But the Phthiotic Halus lies under the extremity of the mountain Othrys, which lies to the north of Phthiotis, and borders upon the mountain Typhrestus and the Dolopians, and thence stretches along to the country near the Maliæ Gulf. Halus,19 either masculine or feminine, for it is used in both genders, is distant from Itonus20 about 60 stadia. Athamas founded Halus; it was destroyed, but subsequently [restored by the Pharsalii]. It is situated above the Crocian plain, and the river Amphrysus21 flows by its walls. Below the Crocian plain lies Thebæ Phthiotides; Halus likewise, which is in Achaia, is called Phthiotis; this, as well as the foot of Mount Othrys, approaches close to the Malienses. As Phylace too, which was under the command of Protesilaus, so Halus also belongs to Phthiotis, which adjoins to the Malienses. Halus is distant from Thebes about 100 stadia, and lies in the middle between Pharsalus and Thebæ Phthiotides. Philip, however, took it from the latter, and assigned it to the Pharsalii. Thus it happens, as we have said before, that boundaries and the distribution of nations and places are in a state of continual change. Thus Sophocles also called Phthiotis, Trachinia, Artemidorus places Halus on the coast beyond the Maliac Gulf, but as belonging to Phthiotis. For proceeding thence in the direction of the Peneius, he places Pteleum after Antron, then Halus at the distance of 110 stadia from Pteleum. I have already spoken of Trachin, and described the nature of the place. The poet mentions it by name.  As Homer frequently mentions the Spercheius as a river of the country, having its source in the Typhrestus, a Dryopian mountain, formerly called [Tymphrestus], and emptying itself near Thermopylæ, between Trachin and Lamia,22 he might imply that whatever parts of the Maliac Gulf were either within or without the Pylæ, were subject to Achilles. The Spercheius is distant about 30 stadia from Lamia, which lies above a plain, extending to the Maliac Gulf. That the Spercheius is a river of the country [subject to Achilles], appears from the words of Achilles, who says, that he had devoted his hair to the Spercheius; and from the circumstance, that Menesthius, one of his commanders, was said to be the son of Spercheius and the sister of Achilles. It is probable that all the people under the command of Achilles and Patroclus, and who had accompanied Peleus in his banishment from Ægina, had the name of Myrmidons, but all the Phthiotæ were called Achæcans.  They reckon in the Phthiotic district, which was subject to Achilles, beginning from the Malienses, a considerable number of towns, and among them Thebæ Phthiotides, Echinus, Lamia, near which the war was carried on between the Macedonians and Antipater, against the Athenians. In this war Leosthenes, the Athenian general, was killed, [and Leonnatus,] one of the companions of Alexander the king. Besides the above-mentioned towns, we must add [Narthac]ium, Erineus, Coroneia, of the same name as the town in Bœotia, Melitæa, Thaumaci, Proerna, Pharsalus, Eretria, of the same name as the Euboic town, Paracheloïtæ, of the same name as those in Ætolia; for here also, near Lamia, is a river Achelous, on the banks of which live the Paracheloïtæ. This district, lying to the north, extended to the northwestern territory of the Asclepiadæ, and to the territory of Eurypylus and Protesilaus, inclining to the east; on the south it adjoined the Œtæan territory, which was divided into fourteen demi, and contained Heracleia and Dryopis, which was once a community of four cities, (a Tetrapolis,) like Doris, and accounted the capital of the Dryopes in Peloponnesus. To the Œtæan district belong also the Acyphas, Parasopias, $Oeneiadæ, and Anticyra, of the same name as the town among the Locri Hesperii. I do not mean that these divisions always continued the same, for they underwent various changes. The most remarkable, however, are worthy of notice.  The poet with sufficient clearness describes the situation of the Dolopes, as at the extremity of Phthia, and says that both they and the Phthiotæ were under the command of the same chief, Peleus;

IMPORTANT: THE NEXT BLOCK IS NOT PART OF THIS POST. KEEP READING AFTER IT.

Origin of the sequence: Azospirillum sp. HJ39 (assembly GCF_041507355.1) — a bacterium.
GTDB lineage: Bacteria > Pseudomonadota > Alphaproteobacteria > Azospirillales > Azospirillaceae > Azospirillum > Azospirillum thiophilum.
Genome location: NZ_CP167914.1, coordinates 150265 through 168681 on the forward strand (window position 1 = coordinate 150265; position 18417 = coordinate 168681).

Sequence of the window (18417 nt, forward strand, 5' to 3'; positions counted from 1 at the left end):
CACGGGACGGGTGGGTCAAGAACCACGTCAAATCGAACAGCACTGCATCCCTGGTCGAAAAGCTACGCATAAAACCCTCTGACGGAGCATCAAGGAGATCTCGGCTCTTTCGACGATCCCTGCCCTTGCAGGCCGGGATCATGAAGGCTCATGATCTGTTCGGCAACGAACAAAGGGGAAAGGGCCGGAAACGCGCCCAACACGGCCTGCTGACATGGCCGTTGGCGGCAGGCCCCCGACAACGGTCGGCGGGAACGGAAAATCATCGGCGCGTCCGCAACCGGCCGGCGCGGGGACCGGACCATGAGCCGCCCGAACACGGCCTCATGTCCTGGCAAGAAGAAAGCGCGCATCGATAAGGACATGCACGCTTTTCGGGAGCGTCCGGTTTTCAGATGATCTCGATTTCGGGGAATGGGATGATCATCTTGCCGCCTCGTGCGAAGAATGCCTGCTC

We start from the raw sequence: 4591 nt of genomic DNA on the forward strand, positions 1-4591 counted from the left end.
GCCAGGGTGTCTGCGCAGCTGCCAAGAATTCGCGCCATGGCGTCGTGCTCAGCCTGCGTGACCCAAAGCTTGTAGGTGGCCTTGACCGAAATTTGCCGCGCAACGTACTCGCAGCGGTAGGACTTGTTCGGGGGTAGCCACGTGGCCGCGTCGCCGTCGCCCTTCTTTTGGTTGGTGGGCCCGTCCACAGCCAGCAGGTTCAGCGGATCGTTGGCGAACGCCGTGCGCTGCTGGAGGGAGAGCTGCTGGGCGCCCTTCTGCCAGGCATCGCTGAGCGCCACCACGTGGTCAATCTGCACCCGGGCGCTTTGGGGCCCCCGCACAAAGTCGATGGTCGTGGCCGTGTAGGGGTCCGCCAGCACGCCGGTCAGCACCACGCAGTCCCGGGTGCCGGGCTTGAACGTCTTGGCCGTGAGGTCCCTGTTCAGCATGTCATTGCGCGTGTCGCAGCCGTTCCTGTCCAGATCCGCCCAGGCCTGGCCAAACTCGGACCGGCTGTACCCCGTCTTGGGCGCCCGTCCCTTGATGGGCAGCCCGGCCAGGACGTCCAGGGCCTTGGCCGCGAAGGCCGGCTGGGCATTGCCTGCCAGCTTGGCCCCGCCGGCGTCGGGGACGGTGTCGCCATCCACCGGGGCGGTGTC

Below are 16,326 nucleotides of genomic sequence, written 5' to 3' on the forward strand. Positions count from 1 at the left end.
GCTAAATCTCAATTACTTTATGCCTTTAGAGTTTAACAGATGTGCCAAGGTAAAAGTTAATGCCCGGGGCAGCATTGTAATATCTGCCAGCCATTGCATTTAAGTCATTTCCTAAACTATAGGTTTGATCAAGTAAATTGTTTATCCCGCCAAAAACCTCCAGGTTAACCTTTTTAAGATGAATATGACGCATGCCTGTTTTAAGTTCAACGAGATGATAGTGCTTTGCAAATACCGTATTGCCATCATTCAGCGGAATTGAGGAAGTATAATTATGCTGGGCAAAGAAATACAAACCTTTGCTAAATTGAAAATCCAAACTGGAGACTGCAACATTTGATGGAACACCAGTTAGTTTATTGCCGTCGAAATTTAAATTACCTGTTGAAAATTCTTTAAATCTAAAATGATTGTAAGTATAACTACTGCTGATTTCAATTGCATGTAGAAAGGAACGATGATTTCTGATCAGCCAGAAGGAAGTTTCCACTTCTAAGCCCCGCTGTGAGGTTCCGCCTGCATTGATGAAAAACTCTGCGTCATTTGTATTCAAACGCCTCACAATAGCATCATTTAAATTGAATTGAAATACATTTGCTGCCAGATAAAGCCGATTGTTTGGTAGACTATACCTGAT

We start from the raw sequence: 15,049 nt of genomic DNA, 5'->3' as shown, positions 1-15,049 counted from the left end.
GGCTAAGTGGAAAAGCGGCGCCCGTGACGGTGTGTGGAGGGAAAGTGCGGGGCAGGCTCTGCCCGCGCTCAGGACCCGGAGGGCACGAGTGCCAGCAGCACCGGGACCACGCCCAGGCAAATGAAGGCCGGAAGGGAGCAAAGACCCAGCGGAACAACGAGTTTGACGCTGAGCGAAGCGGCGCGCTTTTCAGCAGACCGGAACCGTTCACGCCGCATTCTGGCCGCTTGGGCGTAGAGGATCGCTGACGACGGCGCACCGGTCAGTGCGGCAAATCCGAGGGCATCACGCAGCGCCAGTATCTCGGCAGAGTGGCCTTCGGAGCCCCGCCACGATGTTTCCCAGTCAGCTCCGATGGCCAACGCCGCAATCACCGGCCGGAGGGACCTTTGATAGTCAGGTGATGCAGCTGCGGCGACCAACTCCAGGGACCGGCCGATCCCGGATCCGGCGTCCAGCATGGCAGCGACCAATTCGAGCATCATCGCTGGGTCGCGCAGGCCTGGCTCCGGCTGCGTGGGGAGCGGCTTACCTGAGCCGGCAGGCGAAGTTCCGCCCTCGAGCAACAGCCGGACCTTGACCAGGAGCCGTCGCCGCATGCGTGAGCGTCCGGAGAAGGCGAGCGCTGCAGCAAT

“ they who inhabited Halus, and Halius, and Trachin.18”Il. ii. 682.